Keywords: Productivity, information technology, growth accounting
What Drives the Persistent Competitiveness of Small Banks?
Several trends in the financial industry could have weakened the competitiveness of small banks in recent years. Despite those challenges, small banks have grown more rapidly than larger banks over the period from 1985 to 2001, and their profitability has been sustained at high levels. However, small banks have needed to increase the interest rates offered on deposit accounts in order to attract progressively more deposit funding. In this paper, we provide empirical evidence that this increased interest cost primarily reflects the high rate of return that small banks were able to earn on their assets. Moreover, we show with an arbitrage model that the decline in the real value of deposit insurance has only a small effect on deposit rates as long as bank failure rates are in the low range of recent years.
Keywords: Banking, mergers, deposit insurance, systemic risk
Imperfect Knowledge, Inflation Expectations, and Monetary Policy
This paper investigates the role of imperfect knowledge regarding the structure of the economy on the formation of expectations, macroeconomic dynamics, and the efficient formulation of monetary policy. Economic agents rely on an adaptive learning technology to form expectations and continuously update their beliefs regarding the dynamic structure of the economy based on incoming data. The process of perpetual learning introduces an additional layer of dynamic interactions between monetary policy and economic outcomes. We find that policies that would be efficient under rational expectations can perform poorly when knowledge is imperfect. In particular, policies that fail to maintain tight control over inflation are prone to episodes in which the public's expectations of inflation becomes uncoupled from the policy objective and stagflation results, in a pattern similar to that experienced in the United States during the 1970s. More generally, we show that in the presence of imperfect knowledge, policy should respond more aggressively to inflation than under perfect knowledge.
Keywords: Inflation targeting, policy rules, rational expectations, learning, inflation persistence
Credit Scoring and the Availability, Price, and Risk of Small Business Credit
We examine the economic effects of small business credit scoring (SBCS) and find that it is associated with expanded quantities, higher average prices, and greater risk levels for small business credits under $100,000. These findings are consistent with a net increase in lending to relatively risky "marginal borrowers" that would otherwise not receive credit, but pay relatively high prices when they are funded. We also find that: 1) bank-specific and industrywide learning curves are important; 2) SBCS effects differ for banks that adhere to "rules" versus "discretion" in using the technology; and 3) SBCS effects differ for slightly larger credits.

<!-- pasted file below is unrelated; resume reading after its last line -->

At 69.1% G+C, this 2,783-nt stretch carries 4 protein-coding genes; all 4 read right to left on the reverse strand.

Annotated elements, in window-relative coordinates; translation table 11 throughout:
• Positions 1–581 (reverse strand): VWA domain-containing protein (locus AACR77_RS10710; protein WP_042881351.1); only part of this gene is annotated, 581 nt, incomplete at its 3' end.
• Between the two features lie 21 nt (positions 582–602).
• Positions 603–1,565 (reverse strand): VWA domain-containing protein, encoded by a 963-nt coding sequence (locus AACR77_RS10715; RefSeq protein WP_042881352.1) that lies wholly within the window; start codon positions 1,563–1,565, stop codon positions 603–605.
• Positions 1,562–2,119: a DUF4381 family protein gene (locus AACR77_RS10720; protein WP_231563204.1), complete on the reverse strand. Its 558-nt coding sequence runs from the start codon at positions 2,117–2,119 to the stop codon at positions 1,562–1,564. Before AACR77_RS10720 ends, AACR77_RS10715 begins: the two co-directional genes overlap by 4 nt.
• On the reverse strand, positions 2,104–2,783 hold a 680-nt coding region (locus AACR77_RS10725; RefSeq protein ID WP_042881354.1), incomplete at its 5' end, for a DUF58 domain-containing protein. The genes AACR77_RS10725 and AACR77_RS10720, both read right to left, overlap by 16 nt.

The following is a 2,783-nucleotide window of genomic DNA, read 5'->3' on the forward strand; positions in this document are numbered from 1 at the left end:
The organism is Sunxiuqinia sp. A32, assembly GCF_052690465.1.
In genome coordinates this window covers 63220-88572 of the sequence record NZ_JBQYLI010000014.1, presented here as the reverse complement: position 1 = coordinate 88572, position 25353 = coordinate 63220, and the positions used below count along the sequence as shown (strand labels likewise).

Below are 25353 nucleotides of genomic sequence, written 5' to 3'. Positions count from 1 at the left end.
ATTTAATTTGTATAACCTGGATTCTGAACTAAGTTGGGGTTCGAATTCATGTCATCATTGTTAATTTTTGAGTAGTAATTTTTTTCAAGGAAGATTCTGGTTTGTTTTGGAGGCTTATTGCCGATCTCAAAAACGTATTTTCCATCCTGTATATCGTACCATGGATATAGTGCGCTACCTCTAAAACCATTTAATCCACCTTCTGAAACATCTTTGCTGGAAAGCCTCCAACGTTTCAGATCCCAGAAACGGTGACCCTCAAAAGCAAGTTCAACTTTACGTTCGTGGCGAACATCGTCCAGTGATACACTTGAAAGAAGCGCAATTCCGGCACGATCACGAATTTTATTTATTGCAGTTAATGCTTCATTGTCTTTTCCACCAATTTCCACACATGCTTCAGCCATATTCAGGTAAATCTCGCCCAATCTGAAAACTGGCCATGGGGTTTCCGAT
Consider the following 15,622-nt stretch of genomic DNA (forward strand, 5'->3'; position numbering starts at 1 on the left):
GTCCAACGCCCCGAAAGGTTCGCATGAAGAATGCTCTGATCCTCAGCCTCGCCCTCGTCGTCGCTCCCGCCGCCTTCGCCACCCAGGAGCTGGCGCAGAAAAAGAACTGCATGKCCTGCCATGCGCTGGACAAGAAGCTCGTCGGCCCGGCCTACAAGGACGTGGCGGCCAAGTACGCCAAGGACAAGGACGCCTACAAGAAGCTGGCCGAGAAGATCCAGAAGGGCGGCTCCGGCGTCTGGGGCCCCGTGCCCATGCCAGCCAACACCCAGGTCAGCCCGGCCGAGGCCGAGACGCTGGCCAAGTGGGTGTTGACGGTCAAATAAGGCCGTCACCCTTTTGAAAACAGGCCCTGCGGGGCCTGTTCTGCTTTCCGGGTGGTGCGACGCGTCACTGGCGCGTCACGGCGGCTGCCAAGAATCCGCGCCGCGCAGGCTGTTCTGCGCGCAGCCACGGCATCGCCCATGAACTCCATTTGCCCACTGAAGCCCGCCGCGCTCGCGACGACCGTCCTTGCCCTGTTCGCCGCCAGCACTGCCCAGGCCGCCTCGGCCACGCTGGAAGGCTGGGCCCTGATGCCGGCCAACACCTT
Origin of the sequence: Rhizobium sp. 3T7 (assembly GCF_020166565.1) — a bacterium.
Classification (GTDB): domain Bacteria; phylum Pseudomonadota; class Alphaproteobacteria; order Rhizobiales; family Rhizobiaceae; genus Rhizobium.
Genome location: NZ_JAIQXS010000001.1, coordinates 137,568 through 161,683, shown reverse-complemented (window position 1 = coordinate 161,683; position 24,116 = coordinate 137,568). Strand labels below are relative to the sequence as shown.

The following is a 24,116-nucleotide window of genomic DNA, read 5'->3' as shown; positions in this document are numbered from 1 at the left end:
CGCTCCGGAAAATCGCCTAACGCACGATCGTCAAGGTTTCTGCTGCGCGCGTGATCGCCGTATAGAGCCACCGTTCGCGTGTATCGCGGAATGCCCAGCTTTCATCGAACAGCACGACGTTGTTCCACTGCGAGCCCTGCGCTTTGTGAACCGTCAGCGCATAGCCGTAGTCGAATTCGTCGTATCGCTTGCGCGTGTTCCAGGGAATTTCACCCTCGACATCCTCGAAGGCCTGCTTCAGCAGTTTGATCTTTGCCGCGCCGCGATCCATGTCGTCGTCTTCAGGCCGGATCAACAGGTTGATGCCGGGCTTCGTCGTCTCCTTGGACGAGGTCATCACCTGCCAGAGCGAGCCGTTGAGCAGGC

Keywords: Banks, credit scoring, small business, risk
To What Extent Will the Banking Industry Be Globalized? A Study of Bank Nationality and Reach in 20 European Nations
We model two dimensions of bank globalization -- bank nationality (a bank from the firm's host nation, its home nation, or a third nation) and bank reach (a global, regional, or local bank) using a two-stage nested multinomial logit model. Our data set includes over 2,000 foreign affiliates of multinational corporations operating in 20 European nations. We find that these firms frequently use host nation banks for cash management services, and that bank reach may be strongly influenced by this choice of bank nationality. Our results suggest limits to the degree of future bank globalization.
Keywords: Bank, globalization, Europe, mergers
Interpreting the Significance of the Lagged Interest Rate in Estimated Monetary Policy Rules
Many researchers have found that the lagged interest rate enters estimated monetary policy rules with overwhelming significance. However, a recent paper by Rudebusch (2002) argues that the lagged interest rate is not a fundamental component of the U.S. policy rule, and that its significance arises from the omission of serially correlated variables from the policy rule. This paper demonstrates that, contrary to Rudebusch's claims, these two hypotheses can be directly distinguished in the estimation of the policy rule. Our findings indicate that while serially correlated omitted variables may be present, the lagged interest rate enters the policy rule on its own right and plays an important role in describing the behavior of the federal funds rate.
Keywords: Monetary policy rules, interest rate smoothing
The Home Market and the Pattern of Trade: Round Three
Does national market size matter for industrial structure? Round One (Krugman) answered in the affirmative: Home market effects matter. Round Two (Davis) refuted this, arguing that an assumption of convenience--transport costs only for the differentiated goods--conveniently obtained the result. In Round Three we relax another persistent assumption of convenience--industry types differentiated only by the degree of scale economies--and find that market size reemerges as a relevant force in determining industrial structure.
Keywords: Market size, home market effects, scale economies
Increasing Returns and Optimal Oscillating Labor Supply